☆☆➹⁀☆ 5 stars ☆➹⁀☆☆
What It’s About:
A love story about what happens after you meet, or rather, don’t meet the one.
Laurie is pretty sure love at first sight doesn’t exist anywhere but the movies. But then, through a misted-up bus window one snowy December day, she sees a man
who she knows instantly is the one. Their eyes meet, there’s a moment of pure magic…and then her bus drives away.
Certain they’re fated to find each other again, Laurie spends a year scanning every bus stop and cafe in London for him. But she doesn’t find him, not when it matters anyway. Instead they “reunite” at a Christmas party, when her best friend Sarah giddily introduces her new boyfriend to Laurie. It’s Jack, the man from the bus. It would be.
What follows for Laurie, Sarah and Jack is ten years of friendship, heartbreak, missed opportunities, roads not taken, and destinies reconsidered. One Day in December is a joyous, heartwarming and immensely moving love story to escape into and a reminder that fate takes inexplicable turns along the route to happiness.
One Day in December is an amazing and gripping story of friendship, family, and love that spans ten years. I’ve had the book in my audiobook library since it was released. Once I finally started this book, I couldn’t put down this story about twenty-somethings, Laurie, Jack and Sarah, facing all the life threw at them.
The story is told in dual POV from Laurie and Jack’s perspectives (mostly Laurie’s). Sarah’s character development and story is learned only through the eyes of the narrators. I loved the story layout with chapters starting with the date (diary style) to denote the passage of time. Additionally, I thought it a nice touch to add Laurie’s annual New Year Resolutions as a way to note a new year and the changes in her life. The tension and angst run high throughout this entire book. My stomach was in knots over love found, destiny thwarted, and roads untaken.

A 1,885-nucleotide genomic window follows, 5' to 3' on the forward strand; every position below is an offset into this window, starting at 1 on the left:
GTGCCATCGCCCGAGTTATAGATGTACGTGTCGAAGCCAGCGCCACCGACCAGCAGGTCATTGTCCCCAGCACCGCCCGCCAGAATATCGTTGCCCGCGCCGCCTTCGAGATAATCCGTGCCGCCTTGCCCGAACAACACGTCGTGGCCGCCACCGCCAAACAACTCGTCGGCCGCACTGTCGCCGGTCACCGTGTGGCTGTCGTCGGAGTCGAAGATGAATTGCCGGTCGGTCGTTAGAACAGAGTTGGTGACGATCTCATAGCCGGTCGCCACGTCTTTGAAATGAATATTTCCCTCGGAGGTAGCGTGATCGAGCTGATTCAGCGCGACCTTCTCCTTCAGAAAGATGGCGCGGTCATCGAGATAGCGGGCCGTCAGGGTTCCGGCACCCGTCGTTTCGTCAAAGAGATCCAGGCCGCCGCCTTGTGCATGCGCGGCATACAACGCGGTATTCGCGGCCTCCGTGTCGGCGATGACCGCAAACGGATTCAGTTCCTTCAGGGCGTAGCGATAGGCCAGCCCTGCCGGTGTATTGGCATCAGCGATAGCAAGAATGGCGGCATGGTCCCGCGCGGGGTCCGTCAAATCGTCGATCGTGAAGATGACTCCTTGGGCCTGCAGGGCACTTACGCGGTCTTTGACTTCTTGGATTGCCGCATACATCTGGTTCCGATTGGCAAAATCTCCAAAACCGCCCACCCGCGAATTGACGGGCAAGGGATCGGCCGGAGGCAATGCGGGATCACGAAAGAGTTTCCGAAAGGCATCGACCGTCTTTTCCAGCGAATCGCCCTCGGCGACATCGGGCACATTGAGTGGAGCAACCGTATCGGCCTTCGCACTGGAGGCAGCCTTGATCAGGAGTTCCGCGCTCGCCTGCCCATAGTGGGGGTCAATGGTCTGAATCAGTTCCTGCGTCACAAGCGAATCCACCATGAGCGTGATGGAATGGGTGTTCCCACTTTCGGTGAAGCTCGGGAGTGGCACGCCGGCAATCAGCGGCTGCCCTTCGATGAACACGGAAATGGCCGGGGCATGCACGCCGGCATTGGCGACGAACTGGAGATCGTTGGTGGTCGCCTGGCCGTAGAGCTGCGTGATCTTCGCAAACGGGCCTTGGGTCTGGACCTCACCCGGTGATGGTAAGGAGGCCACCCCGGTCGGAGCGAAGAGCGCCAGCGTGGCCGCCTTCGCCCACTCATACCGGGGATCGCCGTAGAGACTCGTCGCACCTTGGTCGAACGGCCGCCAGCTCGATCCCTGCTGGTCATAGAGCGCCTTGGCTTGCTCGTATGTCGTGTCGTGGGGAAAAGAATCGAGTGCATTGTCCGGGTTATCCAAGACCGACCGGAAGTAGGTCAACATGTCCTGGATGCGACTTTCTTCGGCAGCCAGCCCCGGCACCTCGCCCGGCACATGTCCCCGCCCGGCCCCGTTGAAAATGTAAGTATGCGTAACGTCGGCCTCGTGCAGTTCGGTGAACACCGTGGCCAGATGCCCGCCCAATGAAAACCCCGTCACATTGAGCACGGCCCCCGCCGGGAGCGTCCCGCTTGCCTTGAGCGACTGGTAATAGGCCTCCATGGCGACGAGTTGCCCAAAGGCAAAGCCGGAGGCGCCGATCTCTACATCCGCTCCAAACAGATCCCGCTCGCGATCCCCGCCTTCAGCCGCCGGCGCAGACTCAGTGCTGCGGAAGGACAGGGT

I adored Sarah; she is kind, enthusiastic and caring despite the fact that her good looks, charm and obvious luck could have made her into a self-centered princess. Readers sense that Sarah is a good person and a fabulously loyal friend through Laurie’s love and devotion to her best friend.
I vacillate between thinking Jack is lovable, loyal and trying to do the right thing to thinking of him as a jerk. I know his post-Sarah girlfriends are just placeholders because he lost his girl and the woman he wanted to be his girl. I don’t know if my feelings about this character are due to his lack of acknowledgment of Laurie or that he comes off as a bit of a player at times.
I saved the best for last. Laurie is a delight. My heart was with her for every twist and turn her life took. I adored this charming character who loves hard, idolizes her flat-mate, and denies herself to ensure her best friend’s happiness. While traveling in the south Pacific, she meets a handsome fellow Brit who catches her eye and her heart. I melted when he called her his “starfish girl”. When Laurie and Oscar eventually return to real life back in London, the dreamy perfection of their vacation-love shifts slightly. I loved and hated this relationship. I wish I could rant and rave about the details, but that would spoil the read.
While there are plenty of romantic relationships throughout One Day in December, this book felt more like contemporary fiction. For those who shun ‘women’s literature” and “contemporary fiction”, don’t let that description deter you from reading this book! Readers follow Laurie, Sarah and Jack as they deal with the ups and downs of adult life—bad dates, dreamy boyfriends, death and betrayal. The three muddle through and eventually find their destiny.
A great read for fans of Sleepless in Seattle and any John Hughes film. The perfect, misty-eye ending had me holding my breath to the last word.
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